Charles Burchfield

Charles Burchfield

Charles Burchfield

Charles Burchfield

Excerpt

. . . some fabulous Northland unlike any place on earth--a land of deep water-filled gashes in the earth: old lichen-covered cliffs and mesas, with black spruce forests reflected in the pools, against which white swans gleam miraculously. This romantic land of the imagination, the mysterious North that has haunted me since I was a boy--it does not really exist, but how did it come into being?

FROM Charles Burchfield's journal, 1954

(All other quotations from the same source unless otherwise noted.)

There are three Burchfields in this exhibition.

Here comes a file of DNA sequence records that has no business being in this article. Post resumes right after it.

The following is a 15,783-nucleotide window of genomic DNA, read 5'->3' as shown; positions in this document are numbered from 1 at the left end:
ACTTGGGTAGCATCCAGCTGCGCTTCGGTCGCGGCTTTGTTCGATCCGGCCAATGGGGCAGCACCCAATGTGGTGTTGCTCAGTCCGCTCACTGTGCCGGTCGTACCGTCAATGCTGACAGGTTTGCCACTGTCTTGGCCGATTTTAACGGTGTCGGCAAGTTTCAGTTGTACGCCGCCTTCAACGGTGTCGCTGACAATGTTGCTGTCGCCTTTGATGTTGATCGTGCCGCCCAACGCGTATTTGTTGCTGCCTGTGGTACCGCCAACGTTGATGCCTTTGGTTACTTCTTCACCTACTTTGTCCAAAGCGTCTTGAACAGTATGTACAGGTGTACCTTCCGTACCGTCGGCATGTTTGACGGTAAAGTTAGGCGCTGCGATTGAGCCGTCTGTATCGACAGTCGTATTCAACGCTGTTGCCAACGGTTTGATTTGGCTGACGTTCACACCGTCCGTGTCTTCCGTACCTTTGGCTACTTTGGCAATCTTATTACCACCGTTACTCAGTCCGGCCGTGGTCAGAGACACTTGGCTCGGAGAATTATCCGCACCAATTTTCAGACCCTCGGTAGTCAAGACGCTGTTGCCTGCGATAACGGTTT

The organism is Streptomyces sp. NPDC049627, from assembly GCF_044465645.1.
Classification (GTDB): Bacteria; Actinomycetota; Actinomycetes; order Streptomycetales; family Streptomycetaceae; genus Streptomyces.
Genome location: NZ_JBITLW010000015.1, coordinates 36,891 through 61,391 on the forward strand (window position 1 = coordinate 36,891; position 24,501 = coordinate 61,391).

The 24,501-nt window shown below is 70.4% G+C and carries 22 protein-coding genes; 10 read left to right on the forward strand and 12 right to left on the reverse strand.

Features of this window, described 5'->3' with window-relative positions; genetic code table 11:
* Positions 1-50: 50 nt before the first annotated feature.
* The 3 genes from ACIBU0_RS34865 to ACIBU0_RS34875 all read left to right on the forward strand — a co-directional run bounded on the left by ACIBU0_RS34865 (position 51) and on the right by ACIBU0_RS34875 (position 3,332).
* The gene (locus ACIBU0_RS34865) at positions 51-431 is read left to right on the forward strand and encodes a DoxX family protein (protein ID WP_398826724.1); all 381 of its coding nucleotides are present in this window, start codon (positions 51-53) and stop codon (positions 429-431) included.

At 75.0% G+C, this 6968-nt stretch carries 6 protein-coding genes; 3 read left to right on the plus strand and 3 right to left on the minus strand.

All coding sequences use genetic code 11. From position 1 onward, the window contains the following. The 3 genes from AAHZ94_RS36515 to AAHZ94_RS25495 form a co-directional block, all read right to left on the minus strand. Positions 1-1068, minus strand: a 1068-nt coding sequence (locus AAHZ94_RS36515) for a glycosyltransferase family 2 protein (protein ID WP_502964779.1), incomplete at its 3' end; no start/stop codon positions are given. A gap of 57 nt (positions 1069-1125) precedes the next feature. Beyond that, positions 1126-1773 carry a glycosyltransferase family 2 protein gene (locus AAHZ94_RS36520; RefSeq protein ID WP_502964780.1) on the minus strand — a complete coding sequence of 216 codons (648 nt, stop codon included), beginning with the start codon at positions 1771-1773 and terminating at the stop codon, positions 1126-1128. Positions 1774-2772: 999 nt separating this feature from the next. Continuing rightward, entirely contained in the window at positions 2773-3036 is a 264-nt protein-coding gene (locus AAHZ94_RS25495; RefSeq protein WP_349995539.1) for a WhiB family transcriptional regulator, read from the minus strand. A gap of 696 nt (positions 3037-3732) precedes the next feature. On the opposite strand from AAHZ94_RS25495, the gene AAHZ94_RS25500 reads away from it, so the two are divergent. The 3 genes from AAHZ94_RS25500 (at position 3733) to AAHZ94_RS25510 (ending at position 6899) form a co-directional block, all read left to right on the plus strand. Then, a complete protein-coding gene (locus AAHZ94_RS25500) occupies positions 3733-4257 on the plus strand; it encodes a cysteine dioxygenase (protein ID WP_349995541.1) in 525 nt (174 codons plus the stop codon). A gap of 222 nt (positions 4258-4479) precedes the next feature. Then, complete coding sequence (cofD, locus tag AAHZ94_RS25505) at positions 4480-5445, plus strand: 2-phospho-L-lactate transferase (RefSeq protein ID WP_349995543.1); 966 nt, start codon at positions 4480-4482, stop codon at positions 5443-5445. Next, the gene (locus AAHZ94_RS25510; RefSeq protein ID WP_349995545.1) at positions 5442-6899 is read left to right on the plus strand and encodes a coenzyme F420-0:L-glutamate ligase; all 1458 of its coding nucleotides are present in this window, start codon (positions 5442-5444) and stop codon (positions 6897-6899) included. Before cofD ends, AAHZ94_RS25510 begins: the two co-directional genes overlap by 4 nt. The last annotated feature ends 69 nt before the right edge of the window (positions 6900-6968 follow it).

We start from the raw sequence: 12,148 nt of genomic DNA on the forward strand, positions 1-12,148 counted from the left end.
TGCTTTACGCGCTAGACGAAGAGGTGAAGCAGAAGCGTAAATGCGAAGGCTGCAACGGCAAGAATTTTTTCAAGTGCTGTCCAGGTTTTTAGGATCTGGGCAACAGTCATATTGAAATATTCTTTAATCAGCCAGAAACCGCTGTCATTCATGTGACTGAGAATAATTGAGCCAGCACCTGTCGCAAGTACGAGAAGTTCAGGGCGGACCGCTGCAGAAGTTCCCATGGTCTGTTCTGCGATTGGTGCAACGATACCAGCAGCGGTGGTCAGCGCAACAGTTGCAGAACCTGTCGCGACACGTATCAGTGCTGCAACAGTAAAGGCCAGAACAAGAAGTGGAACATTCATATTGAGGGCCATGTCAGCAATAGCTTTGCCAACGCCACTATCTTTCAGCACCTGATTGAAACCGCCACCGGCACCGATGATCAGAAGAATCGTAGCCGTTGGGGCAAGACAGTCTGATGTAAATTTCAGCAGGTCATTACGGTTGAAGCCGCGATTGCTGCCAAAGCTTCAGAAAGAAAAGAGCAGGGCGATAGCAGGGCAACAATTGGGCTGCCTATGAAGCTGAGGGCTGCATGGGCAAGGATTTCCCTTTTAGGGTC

The first was a young clerk at the W. H. Mullins Company in Salem, Ohio. He had just returned from four years at the Cleveland School of Art and was painting small watercolors during his lunch hours, his evenings and on weekends. They were fantastic watercolors that visualized the song of insects and recreated childhood moods, like fear of the dark; in them, flowers had faces, trees gesticulated and cornstalks danced. At the Mullins Company he never mentioned them, for he had no intimate friends at the plant and few outside it. To most of Salem, he was a painfully shy, inarticulate young man who disappeared on weekends into Post's Woods and was sometimes seen in the distance by picnickers at The Dutchman's as he forded the Little Beaver Creek and disappeared into Trotter's Swamp. The year was 1917.

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